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Why I Was Afraid To Become A Shaman


The story of my journey from disbelieving skeptic to mesa-carrying shamanic practitioner.

Ever wonder about Shamanism? Wonder about whether there really was some “magic” that people could do—a psychic hotline to wellness?

Do you have a definition of what’s “real” for yourself and for the rest of the world? Are those definitions, those realities, the same? Or maybe you’re a skeptic. One of those “that’s ridiculous, you’re fooling yourself” kind of people. The “no one’s going to convince me that nonsense is real” stance of non-believers and “practical” folks.

I have been that person. On both sides.

I have been the person who really wanted there to be “something more” and the person who couldn’t stop the internal monologue about the impossibility of anything existing in time and space other than this particular moment. I was a see it-touch it-feel-it kind of person. I began to notice I was missing important personal connections. I had family, friends, colleagues, but a restlessness of the heart, of the soul.

I had done therapy, yoga, religion, science, and mindfulness. Many pieces of the puzzle were there, but no complete picture. And then I stumbled upon shamanism. I did a guided shamanic journey—one of a group of 35 people—and likely the most skeptical. The shaman leading the experience shook her rattle to a rhythmic beat and as my heartbeat slowed, my thoughts ramped up.

Visualization was never my strong point– the critical internal voice too often an intruder. This was no exception. I questioned every image—I bet everyone sees the same thing;I don’t even see anything, etc.—doubted, then questioned again. I wanted to believe, I think. It just didn’t seem possible. It didn’t seem realistic. It couldn’t possibly be real. How could I believe this was truly a message—a link to some kind of universal energy rather than my own random collection of thoughts?

The shaman said, “Look behind you and see what’s there. This is your spirit animal.” In the midst of "This is ridiculous and Ha, I won’t see anything", I had the sensation of being nudged in my back. I “turned” and saw a big cat (which I later googled and recognized as a mountain lion). This defied my logic. I had imagined “seeing” all sorts of things (good and bad), but this hadn’t been on my mental list.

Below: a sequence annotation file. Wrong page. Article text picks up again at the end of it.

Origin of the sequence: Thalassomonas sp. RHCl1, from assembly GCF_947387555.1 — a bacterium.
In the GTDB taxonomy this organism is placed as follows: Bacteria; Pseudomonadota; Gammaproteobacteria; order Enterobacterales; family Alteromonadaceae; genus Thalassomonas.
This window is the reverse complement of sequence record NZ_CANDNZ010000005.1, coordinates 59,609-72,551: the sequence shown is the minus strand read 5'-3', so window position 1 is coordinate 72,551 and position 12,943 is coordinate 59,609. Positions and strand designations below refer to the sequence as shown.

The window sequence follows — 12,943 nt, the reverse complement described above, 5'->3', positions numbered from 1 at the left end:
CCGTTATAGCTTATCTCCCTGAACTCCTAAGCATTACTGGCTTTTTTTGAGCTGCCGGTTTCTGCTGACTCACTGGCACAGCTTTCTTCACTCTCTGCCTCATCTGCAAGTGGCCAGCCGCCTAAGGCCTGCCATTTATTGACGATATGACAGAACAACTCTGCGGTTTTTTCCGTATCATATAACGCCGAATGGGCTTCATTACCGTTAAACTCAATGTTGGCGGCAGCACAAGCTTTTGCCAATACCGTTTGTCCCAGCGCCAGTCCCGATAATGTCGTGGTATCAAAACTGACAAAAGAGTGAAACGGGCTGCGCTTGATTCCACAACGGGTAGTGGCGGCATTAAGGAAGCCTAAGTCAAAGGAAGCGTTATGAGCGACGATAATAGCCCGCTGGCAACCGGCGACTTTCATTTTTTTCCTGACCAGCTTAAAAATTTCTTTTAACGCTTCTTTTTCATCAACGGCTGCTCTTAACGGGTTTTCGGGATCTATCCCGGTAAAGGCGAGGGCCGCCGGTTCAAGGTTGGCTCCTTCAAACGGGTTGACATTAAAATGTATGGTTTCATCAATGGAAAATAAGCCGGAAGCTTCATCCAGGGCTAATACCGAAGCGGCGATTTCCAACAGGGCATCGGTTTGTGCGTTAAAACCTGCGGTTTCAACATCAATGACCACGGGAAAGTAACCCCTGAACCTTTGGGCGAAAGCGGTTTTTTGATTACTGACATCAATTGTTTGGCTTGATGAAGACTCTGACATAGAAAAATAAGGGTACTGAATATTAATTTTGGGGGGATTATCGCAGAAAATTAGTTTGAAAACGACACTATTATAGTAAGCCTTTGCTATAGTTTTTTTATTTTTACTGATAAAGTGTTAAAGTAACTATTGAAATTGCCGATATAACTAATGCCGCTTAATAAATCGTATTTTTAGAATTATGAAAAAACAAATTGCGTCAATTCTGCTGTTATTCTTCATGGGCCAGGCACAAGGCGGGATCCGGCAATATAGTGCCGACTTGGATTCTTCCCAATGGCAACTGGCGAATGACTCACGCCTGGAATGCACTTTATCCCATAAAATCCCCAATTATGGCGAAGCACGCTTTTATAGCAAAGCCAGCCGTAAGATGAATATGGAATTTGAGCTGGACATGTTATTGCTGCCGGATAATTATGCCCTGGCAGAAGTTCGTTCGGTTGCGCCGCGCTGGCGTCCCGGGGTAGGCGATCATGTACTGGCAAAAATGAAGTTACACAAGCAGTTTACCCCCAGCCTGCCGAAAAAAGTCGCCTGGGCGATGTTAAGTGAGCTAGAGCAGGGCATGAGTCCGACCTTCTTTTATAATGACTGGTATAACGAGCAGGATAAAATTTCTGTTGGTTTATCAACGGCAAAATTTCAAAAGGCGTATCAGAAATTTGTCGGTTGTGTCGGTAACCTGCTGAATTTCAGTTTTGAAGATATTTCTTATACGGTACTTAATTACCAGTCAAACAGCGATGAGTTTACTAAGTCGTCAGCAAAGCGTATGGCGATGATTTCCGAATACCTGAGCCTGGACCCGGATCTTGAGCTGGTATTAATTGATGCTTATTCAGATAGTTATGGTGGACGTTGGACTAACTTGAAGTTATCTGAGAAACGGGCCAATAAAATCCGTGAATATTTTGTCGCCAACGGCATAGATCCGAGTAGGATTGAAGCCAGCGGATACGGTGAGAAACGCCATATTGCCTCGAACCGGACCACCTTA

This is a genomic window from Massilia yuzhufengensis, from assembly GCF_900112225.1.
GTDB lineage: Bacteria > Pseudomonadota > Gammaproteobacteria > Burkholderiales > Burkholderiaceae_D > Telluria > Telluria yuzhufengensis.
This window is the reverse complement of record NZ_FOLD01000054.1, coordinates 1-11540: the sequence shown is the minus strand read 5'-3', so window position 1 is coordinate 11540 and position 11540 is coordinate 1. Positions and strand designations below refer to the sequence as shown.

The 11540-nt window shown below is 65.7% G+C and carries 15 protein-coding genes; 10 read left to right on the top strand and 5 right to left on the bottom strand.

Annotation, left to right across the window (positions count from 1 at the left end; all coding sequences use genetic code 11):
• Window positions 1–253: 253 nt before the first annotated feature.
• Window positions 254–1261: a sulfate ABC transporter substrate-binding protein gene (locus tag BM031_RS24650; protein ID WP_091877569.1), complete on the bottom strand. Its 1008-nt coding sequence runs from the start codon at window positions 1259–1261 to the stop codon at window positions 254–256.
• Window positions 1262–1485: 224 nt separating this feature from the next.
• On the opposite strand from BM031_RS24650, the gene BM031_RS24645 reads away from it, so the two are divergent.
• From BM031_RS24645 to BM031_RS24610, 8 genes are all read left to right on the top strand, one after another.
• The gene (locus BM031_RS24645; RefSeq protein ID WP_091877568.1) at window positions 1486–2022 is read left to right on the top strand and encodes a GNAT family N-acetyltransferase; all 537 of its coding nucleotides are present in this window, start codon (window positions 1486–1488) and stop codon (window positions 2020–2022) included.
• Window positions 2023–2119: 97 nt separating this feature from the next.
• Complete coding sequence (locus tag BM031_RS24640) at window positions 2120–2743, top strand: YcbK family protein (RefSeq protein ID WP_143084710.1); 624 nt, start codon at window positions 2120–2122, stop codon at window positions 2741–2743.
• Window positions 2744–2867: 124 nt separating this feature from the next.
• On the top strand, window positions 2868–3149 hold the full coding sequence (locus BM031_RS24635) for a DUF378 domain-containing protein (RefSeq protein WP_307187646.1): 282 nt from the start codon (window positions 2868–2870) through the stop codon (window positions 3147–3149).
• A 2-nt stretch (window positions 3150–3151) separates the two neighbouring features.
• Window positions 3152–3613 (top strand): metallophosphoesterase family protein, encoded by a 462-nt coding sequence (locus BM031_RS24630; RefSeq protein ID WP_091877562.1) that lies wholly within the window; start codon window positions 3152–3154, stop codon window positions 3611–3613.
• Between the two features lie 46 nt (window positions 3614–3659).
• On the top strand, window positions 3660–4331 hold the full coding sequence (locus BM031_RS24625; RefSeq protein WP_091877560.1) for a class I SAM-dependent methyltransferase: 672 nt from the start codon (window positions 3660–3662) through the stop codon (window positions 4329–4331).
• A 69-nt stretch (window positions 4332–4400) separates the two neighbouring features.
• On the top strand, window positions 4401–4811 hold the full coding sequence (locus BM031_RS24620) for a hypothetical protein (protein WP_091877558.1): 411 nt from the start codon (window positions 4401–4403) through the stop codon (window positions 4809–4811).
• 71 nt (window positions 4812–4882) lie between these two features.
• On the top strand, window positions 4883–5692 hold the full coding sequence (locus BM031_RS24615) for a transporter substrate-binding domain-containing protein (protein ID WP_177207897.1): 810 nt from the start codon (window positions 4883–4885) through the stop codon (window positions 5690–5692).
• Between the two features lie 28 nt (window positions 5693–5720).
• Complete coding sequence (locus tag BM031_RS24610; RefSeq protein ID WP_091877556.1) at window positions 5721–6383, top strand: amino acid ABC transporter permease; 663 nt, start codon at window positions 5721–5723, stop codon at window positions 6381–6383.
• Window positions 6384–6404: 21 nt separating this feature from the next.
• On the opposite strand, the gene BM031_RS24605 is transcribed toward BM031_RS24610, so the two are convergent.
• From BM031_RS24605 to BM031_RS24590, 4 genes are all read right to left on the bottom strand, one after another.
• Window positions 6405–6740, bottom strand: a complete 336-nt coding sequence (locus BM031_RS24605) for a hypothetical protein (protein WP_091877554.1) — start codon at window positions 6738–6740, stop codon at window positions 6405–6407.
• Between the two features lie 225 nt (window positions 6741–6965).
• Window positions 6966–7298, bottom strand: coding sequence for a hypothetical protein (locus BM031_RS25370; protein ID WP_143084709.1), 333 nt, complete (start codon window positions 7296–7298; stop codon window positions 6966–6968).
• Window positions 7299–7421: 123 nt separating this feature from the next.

I was barely in the parking lot before I was looking up “shamanic meaning of Mountain Lion.” There are many potential descriptions of the mountain lion (cougar/puma are also words for the same animal), and universally, the message is about strengthening connection to spirit and being willing to step up to leadership, knowing your own truth.

Mountain Lion is a symbol of the connection between body, mind, spirit, and universal energy. This took my definition of real and turned it inside out. I had connected to something that “fit” perfectly and shouldn’t/couldn’t be “real” since it was all in my head. I checked with other people there. No one else had seen a mountain lion. And when I looked up the meaning of animals other people saw, there was no connection to my own struggles or questions. I felt that inner ringing (almost shakiness) that told me this was a BIG moment.

It moved me to maybe.

Maybe there’s something to this. Maybe “real” has a different definition. Maybe I’m afraid. Fear was the biggest surprise. What could I possibly fear from “just my thoughts?”

“The core task of the shamanist is to dream her world into being. Otherwise, she has to settle for the collective nightmare that is being dreamt by others.” — Alberto Villoldo, Ph.D.

It took me several more journeys and two more years to fully engage in the study of shamanism. I couldn’t dismiss it and I couldn’t pursue it (it was just too “different”). I became a yoga teacher, increased my meditation practice, and finally identified what I’d first discovered: I was afraid—afraid of what other’s might think; afraid of what I might discover; afraid it wasn’t really “real.”

Until the night I was flipping through Facebook and saw a local introduction to shamanism seminar for the next day.

I sat up in bed with the same shaky inner trembling and made the commitment. It’s been a journey. Albert Einstein said, “Reality is merely an illusion, albeit a very persistent one.” I learned about our connection to time past, present, and future. The non-linear approach to reality (we create our own) clicked with the Jungian concept of “collective unconscious.”

Shamanism provided a framework (necessary for the “science-focused” part of my mind) that my heart and soul were able to access. The changes were enormous. The restlessness decreased. I am learning to be softer, more open, and less busy. I have opened new doors and taken risks (this was totally new ground for me!). All of those other pieces have integrated into the whole. And this is just the beginning.

There is truly no knowing how far and how deep you can go until you have started this process. The connection of mind, body, soul, and energy allows for a whole new way of healing and growth. Letting go of old patterns, habits, and beliefs makes room for phenomenal discovery and amazing, unimaginable possibilities. It’s there, it’s real and it’s yours for the asking. Ask.

Kristina Hallett is a psychologist and shaman at Wisdom Healing. To see how you can live the life you’ve been waiting for, contact Kristina by clicking here.


This article was originally published at Over the Moon Magazine. Reprinted with permission from the author.


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